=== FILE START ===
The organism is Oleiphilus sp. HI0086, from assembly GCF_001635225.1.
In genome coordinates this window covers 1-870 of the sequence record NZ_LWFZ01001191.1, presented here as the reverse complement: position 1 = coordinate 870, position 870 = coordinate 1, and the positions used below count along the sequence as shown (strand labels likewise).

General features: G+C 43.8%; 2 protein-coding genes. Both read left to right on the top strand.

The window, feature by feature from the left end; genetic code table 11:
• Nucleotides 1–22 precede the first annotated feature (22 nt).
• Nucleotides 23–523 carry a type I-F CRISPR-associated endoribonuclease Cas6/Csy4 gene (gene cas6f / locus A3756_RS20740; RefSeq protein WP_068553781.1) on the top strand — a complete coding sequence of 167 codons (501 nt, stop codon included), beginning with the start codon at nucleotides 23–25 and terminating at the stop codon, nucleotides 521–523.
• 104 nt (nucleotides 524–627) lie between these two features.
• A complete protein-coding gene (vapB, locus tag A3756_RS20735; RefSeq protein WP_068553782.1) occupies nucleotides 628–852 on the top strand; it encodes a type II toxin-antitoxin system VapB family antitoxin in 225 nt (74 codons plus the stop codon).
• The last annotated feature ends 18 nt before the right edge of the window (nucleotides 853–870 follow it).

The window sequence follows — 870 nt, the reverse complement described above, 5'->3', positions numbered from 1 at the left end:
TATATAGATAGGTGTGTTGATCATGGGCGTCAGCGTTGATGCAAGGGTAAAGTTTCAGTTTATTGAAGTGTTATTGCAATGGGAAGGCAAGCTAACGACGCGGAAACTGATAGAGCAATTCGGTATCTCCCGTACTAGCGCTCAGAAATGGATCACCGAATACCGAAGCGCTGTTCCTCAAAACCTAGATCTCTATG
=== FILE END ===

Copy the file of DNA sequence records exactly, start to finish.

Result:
The organism is Oleiphilus sp. HI0086, from assembly GCF_001635225.1.
In genome coordinates this window covers 1-870 of the sequence record NZ_LWFZ01001191.1, presented here as the reverse complement: position 1 = coordinate 870, position 870 = coordinate 1, and the positions used below count along the sequence as shown (strand labels likewise).

General features: G+C 43.8%; 2 protein-coding genes. Both read left to right on the top strand.

The window, feature by feature from the left end; genetic code table 11:
• Nucleotides 1–22 precede the first annotated feature (22 nt).
• Nucleotides 23–523 carry a type I-F CRISPR-associated endoribonuclease Cas6/Csy4 gene (gene cas6f / locus A3756_RS20740; RefSeq protein WP_068553781.1) on the top strand — a complete coding sequence of 167 codons (501 nt, stop codon included), beginning with the start codon at nucleotides 23–25 and terminating at the stop codon, nucleotides 521–523.
• 104 nt (nucleotides 524–627) lie between these two features.
• A complete protein-coding gene (vapB, locus tag A3756_RS20735; RefSeq protein WP_068553782.1) occupies nucleotides 628–852 on the top strand; it encodes a type II toxin-antitoxin system VapB family antitoxin in 225 nt (74 codons plus the stop codon).
• The last annotated feature ends 18 nt before the right edge of the window (nucleotides 853–870 follow it).

The window sequence follows — 870 nt, the reverse complement described above, 5'->3', positions numbered from 1 at the left end:
TATATAGATAGGTGTGTTGATCATGGGCGTCAGCGTTGATGCAAGGGTAAAGTTTCAGTTTATTGAAGTGTTATTGCAATGGGAAGGCAAGCTAACGACGCGGAAACTGATAGAGCAATTCGGTATCTCCCGTACTAGCGCTCAGAAATGGATCACCGAATACCGAAGCGCTGTTCCTCAAAACCTAGATCTCTATG